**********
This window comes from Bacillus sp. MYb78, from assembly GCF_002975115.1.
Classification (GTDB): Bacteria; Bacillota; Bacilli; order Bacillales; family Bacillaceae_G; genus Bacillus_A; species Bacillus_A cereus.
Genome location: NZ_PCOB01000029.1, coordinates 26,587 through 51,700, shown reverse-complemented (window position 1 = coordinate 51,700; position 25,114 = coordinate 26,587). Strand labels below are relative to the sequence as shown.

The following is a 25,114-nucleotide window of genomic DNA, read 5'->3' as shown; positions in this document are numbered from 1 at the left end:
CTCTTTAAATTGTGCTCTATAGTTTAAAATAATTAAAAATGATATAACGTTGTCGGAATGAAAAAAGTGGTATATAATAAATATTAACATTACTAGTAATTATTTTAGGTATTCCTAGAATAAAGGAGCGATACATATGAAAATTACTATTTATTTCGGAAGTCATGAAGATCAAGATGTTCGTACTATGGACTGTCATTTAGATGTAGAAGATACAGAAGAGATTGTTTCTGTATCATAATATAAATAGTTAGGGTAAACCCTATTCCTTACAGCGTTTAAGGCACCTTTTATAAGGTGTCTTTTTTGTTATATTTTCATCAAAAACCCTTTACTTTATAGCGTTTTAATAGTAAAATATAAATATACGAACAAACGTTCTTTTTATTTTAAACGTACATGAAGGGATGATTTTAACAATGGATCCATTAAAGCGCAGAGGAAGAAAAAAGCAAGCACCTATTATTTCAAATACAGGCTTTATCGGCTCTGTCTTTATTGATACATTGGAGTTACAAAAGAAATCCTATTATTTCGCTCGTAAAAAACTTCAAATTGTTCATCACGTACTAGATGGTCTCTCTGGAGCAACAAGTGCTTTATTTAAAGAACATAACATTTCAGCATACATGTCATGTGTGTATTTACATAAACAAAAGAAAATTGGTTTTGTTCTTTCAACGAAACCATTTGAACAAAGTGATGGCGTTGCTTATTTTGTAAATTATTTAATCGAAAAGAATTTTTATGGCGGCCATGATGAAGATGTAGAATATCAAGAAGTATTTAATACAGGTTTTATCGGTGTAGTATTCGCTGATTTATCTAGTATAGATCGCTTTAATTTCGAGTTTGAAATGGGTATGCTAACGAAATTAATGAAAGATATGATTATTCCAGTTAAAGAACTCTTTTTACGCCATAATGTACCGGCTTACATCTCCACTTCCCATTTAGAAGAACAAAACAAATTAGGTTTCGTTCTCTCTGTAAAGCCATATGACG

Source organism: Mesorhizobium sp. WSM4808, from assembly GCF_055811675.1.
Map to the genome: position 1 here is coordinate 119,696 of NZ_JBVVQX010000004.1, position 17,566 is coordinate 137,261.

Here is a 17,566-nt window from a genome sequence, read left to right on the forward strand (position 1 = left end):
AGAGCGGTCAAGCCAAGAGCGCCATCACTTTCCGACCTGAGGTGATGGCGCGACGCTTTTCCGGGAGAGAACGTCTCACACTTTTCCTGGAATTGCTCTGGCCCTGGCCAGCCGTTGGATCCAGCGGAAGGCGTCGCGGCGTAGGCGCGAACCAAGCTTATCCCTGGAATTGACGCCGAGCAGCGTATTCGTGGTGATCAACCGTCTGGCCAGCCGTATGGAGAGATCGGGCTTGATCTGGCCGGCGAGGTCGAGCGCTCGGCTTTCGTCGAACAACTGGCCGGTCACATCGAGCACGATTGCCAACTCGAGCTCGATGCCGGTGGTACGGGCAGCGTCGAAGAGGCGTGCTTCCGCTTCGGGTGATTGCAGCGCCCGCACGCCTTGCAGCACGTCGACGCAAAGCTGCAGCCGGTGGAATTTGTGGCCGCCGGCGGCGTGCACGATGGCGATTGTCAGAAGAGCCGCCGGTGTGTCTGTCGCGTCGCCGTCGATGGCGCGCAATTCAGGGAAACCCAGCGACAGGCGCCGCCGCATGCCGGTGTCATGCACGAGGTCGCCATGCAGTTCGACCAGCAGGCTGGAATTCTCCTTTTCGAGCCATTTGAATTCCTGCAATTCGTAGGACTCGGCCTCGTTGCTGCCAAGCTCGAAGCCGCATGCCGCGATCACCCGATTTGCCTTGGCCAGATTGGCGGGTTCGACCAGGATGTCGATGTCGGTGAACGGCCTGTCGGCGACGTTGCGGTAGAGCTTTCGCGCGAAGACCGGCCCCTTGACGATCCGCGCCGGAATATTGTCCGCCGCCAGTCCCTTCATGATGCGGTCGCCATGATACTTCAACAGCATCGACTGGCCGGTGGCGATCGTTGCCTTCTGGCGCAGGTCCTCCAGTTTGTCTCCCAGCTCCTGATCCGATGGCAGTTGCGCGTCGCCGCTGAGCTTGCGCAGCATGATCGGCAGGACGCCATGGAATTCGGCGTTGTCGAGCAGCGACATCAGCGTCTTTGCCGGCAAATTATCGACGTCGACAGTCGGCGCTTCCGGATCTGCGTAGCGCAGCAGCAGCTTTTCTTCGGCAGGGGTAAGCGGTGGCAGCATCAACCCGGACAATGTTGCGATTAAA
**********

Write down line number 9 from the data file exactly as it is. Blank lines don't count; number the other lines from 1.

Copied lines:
AGAGCGGTCAAGCCAAGAGCGCCATCACTTTCCGACCTGAGGTGATGGCGCGACGCTTTTCCGGGAGAGAACGTCTCACACTTTTCCTGGAATTGCTCTGGCCCTGGCCAGCCGTTGGATCCAGCGGAAGGCGTCGCGGCGTAGGCGCGAACCAAGCTTATCCCTGGAATTGACGCCGAGCAGCGTATTCGTGGTGATCAACCGTCTGGCCAGCCGTATGGAGAGATCGGGCTTGATCTGGCCGGCGAGGTCGAGCGCTCGGCTTTCGTCGAACAACTGGCCGGTCACATCGAGCACGATTGCCAACTCGAGCTCGATGCCGGTGGTACGGGCAGCGTCGAAGAGGCGTGCTTCCGCTTCGGGTGATTGCAGCGCCCGCACGCCTTGCAGCACGTCGACGCAAAGCTGCAGCCGGTGGAATTTGTGGCCGCCGGCGGCGTGCACGATGGCGATTGTCAGAAGAGCCGCCGGTGTGTCTGTCGCGTCGCCGTCGATGGCGCGCAATTCAGGGAAACCCAGCGACAGGCGCCGCCGCATGCCGGTGTCATGCACGAGGTCGCCATGCAGTTCGACCAGCAGGCTGGAATTCTCCTTTTCGAGCCATTTGAATTCCTGCAATTCGTAGGACTCGGCCTCGTTGCTGCCAAGCTCGAAGCCGCATGCCGCGATCACCCGATTTGCCTTGGCCAGATTGGCGGGTTCGACCAGGATGTCGATGTCGGTGAACGGCCTGTCGGCGACGTTGCGGTAGAGCTTTCGCGCGAAGACCGGCCCCTTGACGATCCGCGCCGGAATATTGTCCGCCGCCAGTCCCTTCATGATGCGGTCGCCATGATACTTCAACAGCATCGACTGGCCGGTGGCGATCGTTGCCTTCTGGCGCAGGTCCTCCAGTTTGTCTCCCAGCTCCTGATCCGATGGCAGTTGCGCGTCGCCGCTGAGCTTGCGCAGCATGATCGGCAGGACGCCATGGAATTCGGCGTTGTCGAGCAGCGACATCAGCGTCTTTGCCGGCAAATTATCGACGTCGACAGTCGGCGCTTCCGGATCTGCGTAGCGCAGCAGCAGCTTTTCTTCGGCAGGGGTAAGCGGTGGCAGCATCAACCCGGACAATGTTGCGATTAAA